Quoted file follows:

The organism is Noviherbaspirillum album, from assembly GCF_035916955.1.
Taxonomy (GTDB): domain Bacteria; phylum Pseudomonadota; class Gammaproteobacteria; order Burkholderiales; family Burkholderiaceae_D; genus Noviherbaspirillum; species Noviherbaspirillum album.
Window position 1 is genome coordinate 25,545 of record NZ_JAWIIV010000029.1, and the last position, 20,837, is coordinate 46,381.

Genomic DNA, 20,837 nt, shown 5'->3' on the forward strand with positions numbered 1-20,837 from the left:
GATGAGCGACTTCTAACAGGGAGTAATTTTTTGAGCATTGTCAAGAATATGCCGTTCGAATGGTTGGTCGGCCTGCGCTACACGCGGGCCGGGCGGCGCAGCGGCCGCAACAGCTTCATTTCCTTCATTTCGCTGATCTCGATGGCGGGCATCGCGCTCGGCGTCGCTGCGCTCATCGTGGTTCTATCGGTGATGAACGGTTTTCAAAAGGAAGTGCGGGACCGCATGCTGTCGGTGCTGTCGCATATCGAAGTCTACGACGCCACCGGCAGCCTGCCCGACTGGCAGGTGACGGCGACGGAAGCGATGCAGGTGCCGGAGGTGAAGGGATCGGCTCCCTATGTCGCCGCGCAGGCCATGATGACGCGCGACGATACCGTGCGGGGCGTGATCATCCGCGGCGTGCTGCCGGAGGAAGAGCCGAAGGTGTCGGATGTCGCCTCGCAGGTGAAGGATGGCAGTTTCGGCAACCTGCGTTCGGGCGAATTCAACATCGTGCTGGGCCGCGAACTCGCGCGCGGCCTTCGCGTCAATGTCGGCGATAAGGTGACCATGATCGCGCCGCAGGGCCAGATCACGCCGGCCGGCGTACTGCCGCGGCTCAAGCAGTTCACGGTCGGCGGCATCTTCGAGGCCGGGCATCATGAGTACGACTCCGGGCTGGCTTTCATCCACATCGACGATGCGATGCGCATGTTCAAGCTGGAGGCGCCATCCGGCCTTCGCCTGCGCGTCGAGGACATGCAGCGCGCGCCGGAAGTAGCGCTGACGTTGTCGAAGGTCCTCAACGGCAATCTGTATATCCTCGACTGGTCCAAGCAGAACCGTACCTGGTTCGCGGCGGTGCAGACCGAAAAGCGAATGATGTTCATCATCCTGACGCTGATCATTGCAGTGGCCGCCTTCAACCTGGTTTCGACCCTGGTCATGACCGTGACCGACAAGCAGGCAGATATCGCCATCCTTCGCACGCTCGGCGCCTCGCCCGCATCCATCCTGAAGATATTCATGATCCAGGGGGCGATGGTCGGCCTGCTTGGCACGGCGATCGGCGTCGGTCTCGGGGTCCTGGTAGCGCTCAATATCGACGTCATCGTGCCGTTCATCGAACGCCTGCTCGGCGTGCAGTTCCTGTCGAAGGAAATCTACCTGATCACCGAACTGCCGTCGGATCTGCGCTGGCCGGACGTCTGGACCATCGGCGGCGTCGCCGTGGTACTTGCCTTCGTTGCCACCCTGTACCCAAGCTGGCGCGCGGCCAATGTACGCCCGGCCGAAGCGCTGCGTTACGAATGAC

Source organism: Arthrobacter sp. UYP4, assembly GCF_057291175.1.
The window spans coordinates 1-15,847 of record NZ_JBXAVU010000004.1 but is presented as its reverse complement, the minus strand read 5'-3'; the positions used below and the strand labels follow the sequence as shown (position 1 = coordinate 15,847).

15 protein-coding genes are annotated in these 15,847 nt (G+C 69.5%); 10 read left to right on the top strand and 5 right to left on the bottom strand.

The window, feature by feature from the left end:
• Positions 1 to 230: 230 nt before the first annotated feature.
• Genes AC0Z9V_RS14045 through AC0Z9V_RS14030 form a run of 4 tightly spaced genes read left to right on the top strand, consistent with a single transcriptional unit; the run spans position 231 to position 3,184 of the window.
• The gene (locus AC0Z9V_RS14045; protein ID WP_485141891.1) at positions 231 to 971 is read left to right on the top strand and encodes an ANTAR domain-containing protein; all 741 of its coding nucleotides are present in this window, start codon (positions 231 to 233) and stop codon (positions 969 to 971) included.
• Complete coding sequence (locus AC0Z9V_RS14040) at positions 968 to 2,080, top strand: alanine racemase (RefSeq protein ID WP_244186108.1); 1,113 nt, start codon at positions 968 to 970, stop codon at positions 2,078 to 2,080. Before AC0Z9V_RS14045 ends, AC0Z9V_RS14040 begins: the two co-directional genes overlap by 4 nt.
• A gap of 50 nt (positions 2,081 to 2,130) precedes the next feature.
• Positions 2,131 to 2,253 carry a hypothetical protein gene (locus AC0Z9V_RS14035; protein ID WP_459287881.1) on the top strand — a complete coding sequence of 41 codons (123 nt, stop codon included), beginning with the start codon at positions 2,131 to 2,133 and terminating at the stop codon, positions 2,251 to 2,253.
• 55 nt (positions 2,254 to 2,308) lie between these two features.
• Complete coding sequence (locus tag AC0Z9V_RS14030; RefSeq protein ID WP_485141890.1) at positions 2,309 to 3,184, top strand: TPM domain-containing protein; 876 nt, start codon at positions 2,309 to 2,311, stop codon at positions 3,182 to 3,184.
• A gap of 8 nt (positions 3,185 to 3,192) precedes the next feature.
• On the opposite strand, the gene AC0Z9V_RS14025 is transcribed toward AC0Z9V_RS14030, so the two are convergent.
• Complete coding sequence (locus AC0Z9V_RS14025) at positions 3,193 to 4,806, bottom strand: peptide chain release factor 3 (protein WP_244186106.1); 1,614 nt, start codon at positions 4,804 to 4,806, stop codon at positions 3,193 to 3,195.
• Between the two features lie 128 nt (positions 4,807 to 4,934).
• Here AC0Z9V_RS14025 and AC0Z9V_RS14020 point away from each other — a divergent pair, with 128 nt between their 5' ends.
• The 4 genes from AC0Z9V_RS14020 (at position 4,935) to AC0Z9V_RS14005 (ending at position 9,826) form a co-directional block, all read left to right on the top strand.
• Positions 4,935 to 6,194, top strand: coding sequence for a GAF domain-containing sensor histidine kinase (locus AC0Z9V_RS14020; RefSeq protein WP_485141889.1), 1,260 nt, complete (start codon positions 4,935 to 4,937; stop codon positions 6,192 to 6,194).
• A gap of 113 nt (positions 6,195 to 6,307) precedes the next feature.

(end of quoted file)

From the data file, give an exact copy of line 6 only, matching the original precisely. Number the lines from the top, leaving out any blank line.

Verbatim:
Source organism: Arthrobacter sp. UYP4, assembly GCF_057291175.1.